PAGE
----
China’s quantum satellite launched from Jiuquan, August 16th – Reuters/China Daily
❝ A few days ago, China launched the world’s first quantum satellite. So what exactly does this mean?
“The satellite is designed to establish ultra-secure quantum communications by transmitting uncrackable keys from space to the ground,” Xinhua, China’s state news agency, wrote after the equipment was launched on a rocket from the Gobi desert. “It could also conduct experiments on the bizarre features of quantum theories, such as entanglement.”…
❝ Most human technology is built around the classical physics that Isaac Newton and his inheritors came up with…When engineers hit on electricity…they perceived it in aggregate as a kind of a force; it’s either on, or it’s off. This understanding led to electric switches, which became transistors, and when you put all those transistors in a box and start turning them off and on with instructions encoded “11010001101”… it’s a computer.
But as scientists were developing electric computers in the 20th century, theorists beginning with Max Planck were ripping up the rule books. Their experiments with light suggested that something about classical physics didn’t quite add up. Soon they developed mathematical proofs to explain that the tiny particles that make up matter — protons, neutrons, and electrons — don’t necessarily behave like you would expect particles to behave. They can act as if they are in two plac es at once, for instance…This is quantum theory. The first and most famous application of these ideas came in nuclear weaponry and energy.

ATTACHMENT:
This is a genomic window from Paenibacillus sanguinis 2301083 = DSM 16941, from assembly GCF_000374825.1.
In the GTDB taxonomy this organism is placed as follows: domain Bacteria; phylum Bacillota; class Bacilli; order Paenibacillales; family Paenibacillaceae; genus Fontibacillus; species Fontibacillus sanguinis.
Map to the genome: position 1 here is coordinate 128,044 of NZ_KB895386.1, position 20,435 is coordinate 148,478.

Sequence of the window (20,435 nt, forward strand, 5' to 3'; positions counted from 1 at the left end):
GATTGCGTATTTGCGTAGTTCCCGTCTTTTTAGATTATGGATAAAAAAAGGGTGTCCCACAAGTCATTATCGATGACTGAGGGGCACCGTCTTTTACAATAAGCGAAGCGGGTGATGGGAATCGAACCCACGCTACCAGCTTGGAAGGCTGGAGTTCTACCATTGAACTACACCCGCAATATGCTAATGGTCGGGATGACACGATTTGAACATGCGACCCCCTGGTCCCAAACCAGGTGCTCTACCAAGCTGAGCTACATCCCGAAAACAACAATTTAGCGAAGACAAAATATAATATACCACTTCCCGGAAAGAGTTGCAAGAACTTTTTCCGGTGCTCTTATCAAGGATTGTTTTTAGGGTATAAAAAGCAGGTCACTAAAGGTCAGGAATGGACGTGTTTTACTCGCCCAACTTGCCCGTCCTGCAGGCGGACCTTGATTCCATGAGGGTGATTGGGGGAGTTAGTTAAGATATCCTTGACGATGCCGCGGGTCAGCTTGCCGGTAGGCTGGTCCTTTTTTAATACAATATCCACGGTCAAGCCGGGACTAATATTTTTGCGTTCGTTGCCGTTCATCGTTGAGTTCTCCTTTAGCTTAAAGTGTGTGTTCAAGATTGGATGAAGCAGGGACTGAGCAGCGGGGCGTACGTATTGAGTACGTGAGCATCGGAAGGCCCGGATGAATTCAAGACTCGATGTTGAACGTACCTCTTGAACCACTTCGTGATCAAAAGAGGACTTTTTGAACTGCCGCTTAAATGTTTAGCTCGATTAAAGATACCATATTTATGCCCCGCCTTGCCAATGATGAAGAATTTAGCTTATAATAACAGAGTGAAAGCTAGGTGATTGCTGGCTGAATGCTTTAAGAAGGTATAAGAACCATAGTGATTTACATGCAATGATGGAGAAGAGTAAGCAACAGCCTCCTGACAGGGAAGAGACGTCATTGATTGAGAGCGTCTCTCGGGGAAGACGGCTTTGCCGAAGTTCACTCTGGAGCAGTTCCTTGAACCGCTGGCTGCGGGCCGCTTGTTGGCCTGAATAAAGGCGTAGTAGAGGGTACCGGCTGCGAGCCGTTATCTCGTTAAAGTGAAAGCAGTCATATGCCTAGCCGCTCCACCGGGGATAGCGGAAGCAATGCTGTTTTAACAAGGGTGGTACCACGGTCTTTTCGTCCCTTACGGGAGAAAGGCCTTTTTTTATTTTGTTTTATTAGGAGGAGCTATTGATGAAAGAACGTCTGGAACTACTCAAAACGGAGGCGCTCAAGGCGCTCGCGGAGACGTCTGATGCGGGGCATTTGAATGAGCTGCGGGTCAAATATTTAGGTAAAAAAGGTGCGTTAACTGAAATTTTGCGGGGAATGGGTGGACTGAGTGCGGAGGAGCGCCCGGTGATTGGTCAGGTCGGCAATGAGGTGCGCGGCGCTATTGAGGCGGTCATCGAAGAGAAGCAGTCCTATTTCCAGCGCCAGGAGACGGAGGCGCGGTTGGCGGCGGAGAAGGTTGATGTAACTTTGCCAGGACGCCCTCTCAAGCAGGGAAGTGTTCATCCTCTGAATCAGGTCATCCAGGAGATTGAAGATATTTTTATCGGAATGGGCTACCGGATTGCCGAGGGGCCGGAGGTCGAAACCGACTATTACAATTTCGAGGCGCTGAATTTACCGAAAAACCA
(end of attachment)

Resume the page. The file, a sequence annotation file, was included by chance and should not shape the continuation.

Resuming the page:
Physicists are still trying to agree on how classical and quantum physics come together coherently. But quantum theory already underlies a lot of modern technology; the transistors on a silicon chip, in fact, wouldn’t work without it. Now engineers are trying to apply it to more futuristic things…
❝ Scientists have done experiments with quantum teleportation already. They have instantaneously exchanged information about the quantum states of photons, which are particles of light, transmitted 143 km between two of the Canary Islands.
But testing quantum teleportation at extremely long distances requires going to space. It’s the easiest way to set up laser communication between two distant points on the earth’s surface. That’s what the Chinese satellite, developed in cooperation with the Austrian Academy of Science, intends to do.
❝ Besides demonstrating a super-long entanglement, the scientists working with the satellite want to test new communications technology…This is where the unbreakable code comes in…
❝ It may be easy to see in this shades of the Cold War race for technological dominance, but Spiros Michalakis at CalTech is confident that research will be shared within the scientific community. His hope is that this experiment is the first step toward a global network of research facilities sharing access to entangled particles beamed down from space—a kind of global, cloud-based quantum computer.
At the moment, though, it’s China that looks like the pacesetter.
I expect China’s scientists will share the main body of their research. It’s only human to expect the leading edge bits and pieces may be held aside as processes and experiments are worked out. Completed experiments will be published for peer review. That’s where science is moved forward – along with specialized conferences and convocations. Conservative steps tread the stairways of real science.
OTOH, do I think White House and Pentagon eggheads and Congressional know-nothings will start to panic over a “Quantum Gap”? You betcha!